日期: 13 September 2019
In Case T-795/17 Carlos Moreira v EUIPO, the EU General Court upheld a EUIPO Board of Appeal decision that in registering NEYMAR as an EU trade mark Carlos Moreira had acted in bad faith. The court rejected Mr Moreira’s case that he had been unaware of the famous footballer, not least because he had applied to register the name of former Spain and Real Madrid goalkeeper Iker Casillas on the same day.
The well-known Brazilian football player Neymar succeeded in a trade mark dispute before the EU General Court, which upheld a EUIPO Board of Appeal decision declaring an EU trade mark (EUTM) for the word NEYMAR invalid on the basis that it had been filed in bad faith by the EUTM owner, Carlos Moreira, in an attempt to exploit and profit from the reputation of Neymar. The court found that the evidence clearly showed the celebrity status of Neymar at the time the application was filed. Due to his rising career, many football clubs would have been interested in him at that time, which generated serious media coverage and, therefore, it was “inconceivable” that Mr Moreira had been unaware of Neymar at the time. Another blow for Mr Moreira was the fact that, on the very same day, he had filed a EUTM application for the name “IKER CASILLAS”, a former goalkeeper for the team Real Madrid.
As this decision reminds us, “there is no simple, decisive test for establishing whether a trade mark application was submitted in bad faith”, in the words of Advocate General Sharpston, in her Opinion in Chocoladefabriken Lindt & Sprüngli. As AG Sharpston further explained, “bad faith relates to a subjective motivation on the part of the trade mark applicant – a dishonest intention or other ‘sinister motive’ – which will none the less normally be established by reference to objective criteria; it involves conduct which departs from accepted principles of ethical behaviour or honest commercial and business practices, which can be identified by assessing the objective facts of each case against such standards”. For a finding of bad faith, there has to be (i) some action by the EUTM proprietor which clearly reflects a dishonest intention; and (ii) an objective standard against which such action can be measured and subsequently qualified as constituting bad faith.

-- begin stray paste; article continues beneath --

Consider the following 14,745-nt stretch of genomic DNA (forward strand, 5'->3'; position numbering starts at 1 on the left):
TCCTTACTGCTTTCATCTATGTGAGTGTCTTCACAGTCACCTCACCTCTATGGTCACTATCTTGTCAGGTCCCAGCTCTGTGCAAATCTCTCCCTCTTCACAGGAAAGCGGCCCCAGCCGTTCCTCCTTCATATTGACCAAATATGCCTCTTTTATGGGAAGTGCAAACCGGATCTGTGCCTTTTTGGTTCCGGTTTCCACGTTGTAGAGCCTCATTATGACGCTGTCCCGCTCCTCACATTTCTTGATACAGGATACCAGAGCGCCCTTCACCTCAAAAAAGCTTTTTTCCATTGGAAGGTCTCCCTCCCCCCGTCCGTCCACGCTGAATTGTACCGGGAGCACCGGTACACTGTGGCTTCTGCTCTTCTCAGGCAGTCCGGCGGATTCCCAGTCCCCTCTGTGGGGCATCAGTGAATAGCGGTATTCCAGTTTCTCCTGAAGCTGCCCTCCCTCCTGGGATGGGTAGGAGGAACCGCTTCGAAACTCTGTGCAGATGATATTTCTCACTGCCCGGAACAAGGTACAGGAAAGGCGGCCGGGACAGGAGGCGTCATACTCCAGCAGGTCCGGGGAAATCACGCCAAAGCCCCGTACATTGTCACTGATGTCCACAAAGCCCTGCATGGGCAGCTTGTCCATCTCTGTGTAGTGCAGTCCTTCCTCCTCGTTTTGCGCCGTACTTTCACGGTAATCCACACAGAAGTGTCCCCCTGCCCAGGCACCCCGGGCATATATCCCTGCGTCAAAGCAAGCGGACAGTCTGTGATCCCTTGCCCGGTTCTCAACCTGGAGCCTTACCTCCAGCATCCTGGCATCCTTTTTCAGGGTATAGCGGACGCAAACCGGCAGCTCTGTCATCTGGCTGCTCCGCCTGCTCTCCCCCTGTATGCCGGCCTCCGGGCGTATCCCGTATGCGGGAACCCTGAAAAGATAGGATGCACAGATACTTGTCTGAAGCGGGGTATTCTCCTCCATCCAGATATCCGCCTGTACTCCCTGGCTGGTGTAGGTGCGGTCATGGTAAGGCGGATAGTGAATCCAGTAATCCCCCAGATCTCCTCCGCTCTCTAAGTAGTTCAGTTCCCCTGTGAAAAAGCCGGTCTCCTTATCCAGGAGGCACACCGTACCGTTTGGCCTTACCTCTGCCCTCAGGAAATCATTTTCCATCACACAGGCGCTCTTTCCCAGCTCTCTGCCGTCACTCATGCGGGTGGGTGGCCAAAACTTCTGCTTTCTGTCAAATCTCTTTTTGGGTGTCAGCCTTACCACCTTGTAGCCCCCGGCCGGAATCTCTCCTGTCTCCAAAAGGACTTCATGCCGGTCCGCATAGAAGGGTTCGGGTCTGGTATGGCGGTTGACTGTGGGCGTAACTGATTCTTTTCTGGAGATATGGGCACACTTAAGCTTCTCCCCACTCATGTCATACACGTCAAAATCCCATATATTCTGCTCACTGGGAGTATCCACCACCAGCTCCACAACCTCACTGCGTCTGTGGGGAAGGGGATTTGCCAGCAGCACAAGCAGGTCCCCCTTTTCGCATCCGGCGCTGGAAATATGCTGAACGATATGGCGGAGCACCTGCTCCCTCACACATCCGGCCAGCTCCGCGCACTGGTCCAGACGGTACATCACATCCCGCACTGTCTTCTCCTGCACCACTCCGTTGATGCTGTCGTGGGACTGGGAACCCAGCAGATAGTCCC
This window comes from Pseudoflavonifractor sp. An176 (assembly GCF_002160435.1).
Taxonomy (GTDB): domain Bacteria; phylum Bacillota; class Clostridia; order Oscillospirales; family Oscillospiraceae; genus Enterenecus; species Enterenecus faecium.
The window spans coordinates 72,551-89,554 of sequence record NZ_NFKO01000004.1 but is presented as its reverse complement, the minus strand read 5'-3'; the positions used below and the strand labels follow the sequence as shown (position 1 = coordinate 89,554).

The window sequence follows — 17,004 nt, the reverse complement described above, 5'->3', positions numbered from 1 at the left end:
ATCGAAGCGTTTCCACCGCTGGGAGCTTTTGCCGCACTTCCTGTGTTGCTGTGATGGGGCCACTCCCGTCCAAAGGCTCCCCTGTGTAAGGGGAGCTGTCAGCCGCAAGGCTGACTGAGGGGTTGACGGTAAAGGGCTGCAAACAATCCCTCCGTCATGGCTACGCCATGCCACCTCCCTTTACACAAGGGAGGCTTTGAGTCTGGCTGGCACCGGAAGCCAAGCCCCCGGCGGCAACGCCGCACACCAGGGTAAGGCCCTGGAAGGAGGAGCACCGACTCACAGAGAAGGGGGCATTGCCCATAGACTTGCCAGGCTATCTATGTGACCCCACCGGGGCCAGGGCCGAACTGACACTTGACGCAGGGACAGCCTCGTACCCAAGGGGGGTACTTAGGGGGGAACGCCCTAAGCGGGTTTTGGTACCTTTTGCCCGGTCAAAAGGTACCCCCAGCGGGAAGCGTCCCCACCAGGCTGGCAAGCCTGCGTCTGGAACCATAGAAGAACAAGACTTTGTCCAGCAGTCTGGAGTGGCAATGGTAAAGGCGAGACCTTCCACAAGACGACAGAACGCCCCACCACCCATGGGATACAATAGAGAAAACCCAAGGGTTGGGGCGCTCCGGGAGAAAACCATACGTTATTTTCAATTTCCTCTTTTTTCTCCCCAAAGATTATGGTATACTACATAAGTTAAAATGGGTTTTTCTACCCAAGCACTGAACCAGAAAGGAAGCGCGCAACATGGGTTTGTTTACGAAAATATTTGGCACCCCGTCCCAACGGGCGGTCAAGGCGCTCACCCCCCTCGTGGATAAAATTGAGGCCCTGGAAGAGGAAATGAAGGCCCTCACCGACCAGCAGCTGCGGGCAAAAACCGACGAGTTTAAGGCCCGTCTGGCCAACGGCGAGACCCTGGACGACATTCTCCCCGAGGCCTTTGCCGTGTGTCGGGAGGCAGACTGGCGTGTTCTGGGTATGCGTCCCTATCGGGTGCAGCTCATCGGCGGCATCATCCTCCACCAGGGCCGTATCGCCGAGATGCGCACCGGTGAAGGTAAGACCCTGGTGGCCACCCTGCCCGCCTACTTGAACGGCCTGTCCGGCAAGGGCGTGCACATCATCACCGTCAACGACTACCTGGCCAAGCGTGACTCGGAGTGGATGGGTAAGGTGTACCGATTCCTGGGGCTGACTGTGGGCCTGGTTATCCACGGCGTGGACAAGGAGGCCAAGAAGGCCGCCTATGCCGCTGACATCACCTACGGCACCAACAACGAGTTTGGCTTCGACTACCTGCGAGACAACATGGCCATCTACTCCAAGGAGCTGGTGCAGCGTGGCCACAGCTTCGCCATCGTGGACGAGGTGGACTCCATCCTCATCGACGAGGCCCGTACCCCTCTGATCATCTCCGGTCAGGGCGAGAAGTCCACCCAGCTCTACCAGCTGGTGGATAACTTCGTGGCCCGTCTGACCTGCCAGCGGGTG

In the current case, and in view of the evidence submitted by Neymar, the burden of proof shifted from Neymar as applicant for a declaration of invalidity to the Mr Moreira, the EUTM proprietor, insofar as the latter should have been able to explain and demonstrate the reasons for such a situation. Unfortunately for Mr Moreira, he was unable to provide any explanations as to why, out of all the names he could have chosen to register as a trade mark (including his own name), he happened to land on the rare and well-known first name “Neymar”.
In Neymar’s view, the intention was in fact to deprive him of a sign that was necessary for the continuation of his activities, and such intent could also be inferred from his wish to take advantage of his image and names through the filing of three subsequent figurative EUTMs featuring “Neymar”.
Mr Moreira did not comment on the use made of the contested EUTM, or clarify why he filed further applications without Neymar’s consent. He was equally silent as to why he had also registered the EUTM word mark IKER CASILLAS and two figurative EUTMs (shown below) for footwear, clothing and headgear in Class 25.
The mere circumstance of having filed those marks did not prove, as such, the bad faith allegation. However, as this decision illustrates, filing of other marks in dubious circumstances or applying for other marks that appear to misappropriate other traders’ goodwill is likely to be viewed by the court as strongly indicative of the intentions of the applicant of a certain mark.
Interestingly, Mr Moreira retains a foothold in the world of trade marks coinciding with the names of famous footballers: he remains the registered owner of a figurative EUTM for “NYM” covering footwear, clothing and headgear in Class 25 (shown below), and the IKER CASILLAS marks mentioned above have not been opposed.
Our full review of this case appears in: Ent. L.R. 2019, 30(7), 212-215
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